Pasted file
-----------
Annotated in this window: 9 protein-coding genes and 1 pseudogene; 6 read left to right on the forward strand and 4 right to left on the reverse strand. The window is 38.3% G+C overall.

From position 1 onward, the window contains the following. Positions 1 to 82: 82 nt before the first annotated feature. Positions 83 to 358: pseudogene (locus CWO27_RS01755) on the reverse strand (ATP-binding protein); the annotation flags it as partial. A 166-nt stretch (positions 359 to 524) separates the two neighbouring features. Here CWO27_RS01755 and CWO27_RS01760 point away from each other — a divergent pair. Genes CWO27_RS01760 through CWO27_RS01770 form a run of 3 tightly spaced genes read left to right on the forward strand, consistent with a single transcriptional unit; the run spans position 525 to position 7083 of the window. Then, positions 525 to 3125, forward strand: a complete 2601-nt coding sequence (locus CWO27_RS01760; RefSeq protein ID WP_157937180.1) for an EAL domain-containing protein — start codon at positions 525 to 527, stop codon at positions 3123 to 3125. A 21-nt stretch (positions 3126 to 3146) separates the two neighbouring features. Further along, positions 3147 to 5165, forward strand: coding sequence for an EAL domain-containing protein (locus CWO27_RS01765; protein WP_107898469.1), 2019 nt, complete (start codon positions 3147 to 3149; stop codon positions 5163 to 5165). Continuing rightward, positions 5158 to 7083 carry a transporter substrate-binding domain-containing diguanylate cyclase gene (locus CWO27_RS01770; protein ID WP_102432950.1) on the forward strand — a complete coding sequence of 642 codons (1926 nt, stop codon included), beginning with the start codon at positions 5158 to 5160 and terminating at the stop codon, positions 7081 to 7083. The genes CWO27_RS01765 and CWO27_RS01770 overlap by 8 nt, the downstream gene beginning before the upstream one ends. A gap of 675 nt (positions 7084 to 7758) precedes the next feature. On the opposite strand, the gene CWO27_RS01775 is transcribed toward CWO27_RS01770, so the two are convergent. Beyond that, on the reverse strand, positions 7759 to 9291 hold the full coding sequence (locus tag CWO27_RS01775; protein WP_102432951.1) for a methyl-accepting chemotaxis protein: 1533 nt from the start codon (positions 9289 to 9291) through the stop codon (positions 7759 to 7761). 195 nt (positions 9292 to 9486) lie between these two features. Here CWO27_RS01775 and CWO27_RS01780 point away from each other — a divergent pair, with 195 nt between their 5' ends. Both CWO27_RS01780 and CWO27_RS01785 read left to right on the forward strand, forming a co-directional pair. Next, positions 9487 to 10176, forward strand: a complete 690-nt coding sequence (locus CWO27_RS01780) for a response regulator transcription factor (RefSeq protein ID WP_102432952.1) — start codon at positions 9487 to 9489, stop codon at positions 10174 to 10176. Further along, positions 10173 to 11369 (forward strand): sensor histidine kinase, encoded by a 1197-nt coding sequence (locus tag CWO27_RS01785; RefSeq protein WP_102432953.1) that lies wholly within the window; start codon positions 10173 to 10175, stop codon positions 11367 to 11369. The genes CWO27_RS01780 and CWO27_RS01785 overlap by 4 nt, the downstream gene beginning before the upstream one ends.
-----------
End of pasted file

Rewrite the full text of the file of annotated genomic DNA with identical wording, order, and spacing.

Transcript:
Annotated in this window: 9 protein-coding genes and 1 pseudogene; 6 read left to right on the forward strand and 4 right to left on the reverse strand. The window is 38.3% G+C overall.

From position 1 onward, the window contains the following. Positions 1 to 82: 82 nt before the first annotated feature. Positions 83 to 358: pseudogene (locus CWO27_RS01755) on the reverse strand (ATP-binding protein); the annotation flags it as partial. A 166-nt stretch (positions 359 to 524) separates the two neighbouring features. Here CWO27_RS01755 and CWO27_RS01760 point away from each other — a divergent pair. Genes CWO27_RS01760 through CWO27_RS01770 form a run of 3 tightly spaced genes read left to right on the forward strand, consistent with a single transcriptional unit; the run spans position 525 to position 7083 of the window. Then, positions 525 to 3125, forward strand: a complete 2601-nt coding sequence (locus CWO27_RS01760; RefSeq protein ID WP_157937180.1) for an EAL domain-containing protein — start codon at positions 525 to 527, stop codon at positions 3123 to 3125. A 21-nt stretch (positions 3126 to 3146) separates the two neighbouring features. Further along, positions 3147 to 5165, forward strand: coding sequence for an EAL domain-containing protein (locus CWO27_RS01765; protein WP_107898469.1), 2019 nt, complete (start codon positions 3147 to 3149; stop codon positions 5163 to 5165). Continuing rightward, positions 5158 to 7083 carry a transporter substrate-binding domain-containing diguanylate cyclase gene (locus CWO27_RS01770; protein ID WP_102432950.1) on the forward strand — a complete coding sequence of 642 codons (1926 nt, stop codon included), beginning with the start codon at positions 5158 to 5160 and terminating at the stop codon, positions 7081 to 7083. The genes CWO27_RS01765 and CWO27_RS01770 overlap by 8 nt, the downstream gene beginning before the upstream one ends. A gap of 675 nt (positions 7084 to 7758) precedes the next feature. On the opposite strand, the gene CWO27_RS01775 is transcribed toward CWO27_RS01770, so the two are convergent. Beyond that, on the reverse strand, positions 7759 to 9291 hold the full coding sequence (locus tag CWO27_RS01775; protein WP_102432951.1) for a methyl-accepting chemotaxis protein: 1533 nt from the start codon (positions 9289 to 9291) through the stop codon (positions 7759 to 7761). 195 nt (positions 9292 to 9486) lie between these two features. Here CWO27_RS01775 and CWO27_RS01780 point away from each other — a divergent pair, with 195 nt between their 5' ends. Both CWO27_RS01780 and CWO27_RS01785 read left to right on the forward strand, forming a co-directional pair. Next, positions 9487 to 10176, forward strand: a complete 690-nt coding sequence (locus CWO27_RS01780) for a response regulator transcription factor (RefSeq protein ID WP_102432952.1) — start codon at positions 9487 to 9489, stop codon at positions 10174 to 10176. Further along, positions 10173 to 11369 (forward strand): sensor histidine kinase, encoded by a 1197-nt coding sequence (locus tag CWO27_RS01785; RefSeq protein WP_102432953.1) that lies wholly within the window; start codon positions 10173 to 10175, stop codon positions 11367 to 11369. The genes CWO27_RS01780 and CWO27_RS01785 overlap by 4 nt, the downstream gene beginning before the upstream one ends.